Housing Tips

After a week of faint optimistic hope that I might finally be able to afford a small house on the San Francisco peninsula, I'm now pretty sure there's no hope whatsoever. Even the tiniest fixer-uppers are going for $600,000 before all is said and done and unfortunately that's where my comfort zone says "No thanks." You might be thinking to yourself, "David, I just saw a two bedroom house in San Mateo for $480,000 last week!" To those thoughts in your head I would reply, "Yes, but did you see what the house actually sold for?" It wasn't the list price.

You've got to pay to play in the housing market right now. You've got to overpay just to get overpriced. Everyone's talking about low interest rates, but that doesn't help when you can't actually get the product your paying a low rate on. There is such fierce competition for "affordable" housing right now that every sale results in a bidding war. When there's a bidding war, the price of the house goes up. When prices go up, it gives people the impression that the market is booming. When the market is booming, people start making big money. Does this sound familiar to you, whisky fan?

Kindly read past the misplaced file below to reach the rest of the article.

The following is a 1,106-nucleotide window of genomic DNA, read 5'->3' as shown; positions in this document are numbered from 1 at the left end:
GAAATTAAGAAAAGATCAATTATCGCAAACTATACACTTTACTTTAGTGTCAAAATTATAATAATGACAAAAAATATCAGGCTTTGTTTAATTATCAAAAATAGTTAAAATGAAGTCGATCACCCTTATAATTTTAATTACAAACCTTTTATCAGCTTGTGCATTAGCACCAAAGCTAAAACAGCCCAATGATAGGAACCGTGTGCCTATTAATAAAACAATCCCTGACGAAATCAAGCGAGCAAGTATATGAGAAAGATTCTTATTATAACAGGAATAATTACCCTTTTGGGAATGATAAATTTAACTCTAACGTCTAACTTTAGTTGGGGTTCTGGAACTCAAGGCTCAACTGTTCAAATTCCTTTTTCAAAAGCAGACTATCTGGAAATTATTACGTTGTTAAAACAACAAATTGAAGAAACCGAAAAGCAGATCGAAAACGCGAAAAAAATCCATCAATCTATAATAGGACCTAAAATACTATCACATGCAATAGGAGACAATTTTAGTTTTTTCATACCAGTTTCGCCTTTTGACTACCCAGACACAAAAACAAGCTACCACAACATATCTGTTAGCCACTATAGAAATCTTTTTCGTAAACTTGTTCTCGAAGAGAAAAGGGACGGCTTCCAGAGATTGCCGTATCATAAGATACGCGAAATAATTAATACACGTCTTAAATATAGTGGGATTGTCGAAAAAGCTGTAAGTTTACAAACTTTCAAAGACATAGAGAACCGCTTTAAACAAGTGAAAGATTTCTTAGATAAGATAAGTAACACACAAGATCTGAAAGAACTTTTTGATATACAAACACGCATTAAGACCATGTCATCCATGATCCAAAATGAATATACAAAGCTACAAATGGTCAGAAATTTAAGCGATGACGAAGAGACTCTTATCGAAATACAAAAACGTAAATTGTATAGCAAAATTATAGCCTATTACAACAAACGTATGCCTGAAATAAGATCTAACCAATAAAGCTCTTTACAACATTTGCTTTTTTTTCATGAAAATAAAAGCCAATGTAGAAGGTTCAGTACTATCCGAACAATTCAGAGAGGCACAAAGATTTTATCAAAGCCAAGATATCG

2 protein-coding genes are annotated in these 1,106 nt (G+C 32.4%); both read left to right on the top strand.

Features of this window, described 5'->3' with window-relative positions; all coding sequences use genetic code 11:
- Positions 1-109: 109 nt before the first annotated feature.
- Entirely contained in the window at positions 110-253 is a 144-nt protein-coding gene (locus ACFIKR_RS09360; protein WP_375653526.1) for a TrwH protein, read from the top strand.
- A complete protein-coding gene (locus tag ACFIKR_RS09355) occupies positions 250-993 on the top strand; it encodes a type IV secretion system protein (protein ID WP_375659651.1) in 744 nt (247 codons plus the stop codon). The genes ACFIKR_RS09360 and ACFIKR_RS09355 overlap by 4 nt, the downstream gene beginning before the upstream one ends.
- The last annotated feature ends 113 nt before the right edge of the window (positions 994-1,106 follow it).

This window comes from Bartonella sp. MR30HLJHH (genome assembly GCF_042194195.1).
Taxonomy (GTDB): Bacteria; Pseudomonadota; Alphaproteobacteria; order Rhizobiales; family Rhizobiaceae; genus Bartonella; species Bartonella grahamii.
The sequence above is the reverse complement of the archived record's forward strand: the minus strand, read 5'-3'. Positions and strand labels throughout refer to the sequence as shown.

One of my best friends is in the real estate game. We were talking on the phone last week and he told me that where banks were once looking to sell foreclosures quickly, in an attempt to recoup expenses, they began to notice that investors were turning around and selling those forclosures for even more profit (very much like what was happening on Ebay with the Van Winkle Bourbons). When the banks saw what these houses were going for later, they began to think to themselves, "Why the rush? Let's wait this out a bit and see what we can actually get." Whisky companies are currently thinking the exact same thing. Since banks and owners are now sitting on properties, waiting for the big sale rather than the quick one, it's diminishing the amount of available properties. With interest rates so low there are many interested buyers. We've got big demand, but low supply. Time to cash in.

The problem for me with the housing market is that people are paying these prices. $600,000 for a small shack that needs an extra $75,000 in repairs just to make it liveable?  Where do I sign? As long as that's the case, I'm going to be renting. It's in every business person's best interest to have low supply in times of huge demand. Not low enough to where you have zero inventory, but just low enough that it scares people into thinking that if they don't buy now, they may never get a chance to buy again.

I call it "fear capitalism." I've been watching it for the last two years.

I was asking my friend last night, "If I don't buy now do you think I'll ever be able to afford one down the road?" I could have been talking about a house or a bottle of Port Ellen.

-David Driscoll

David Driscoll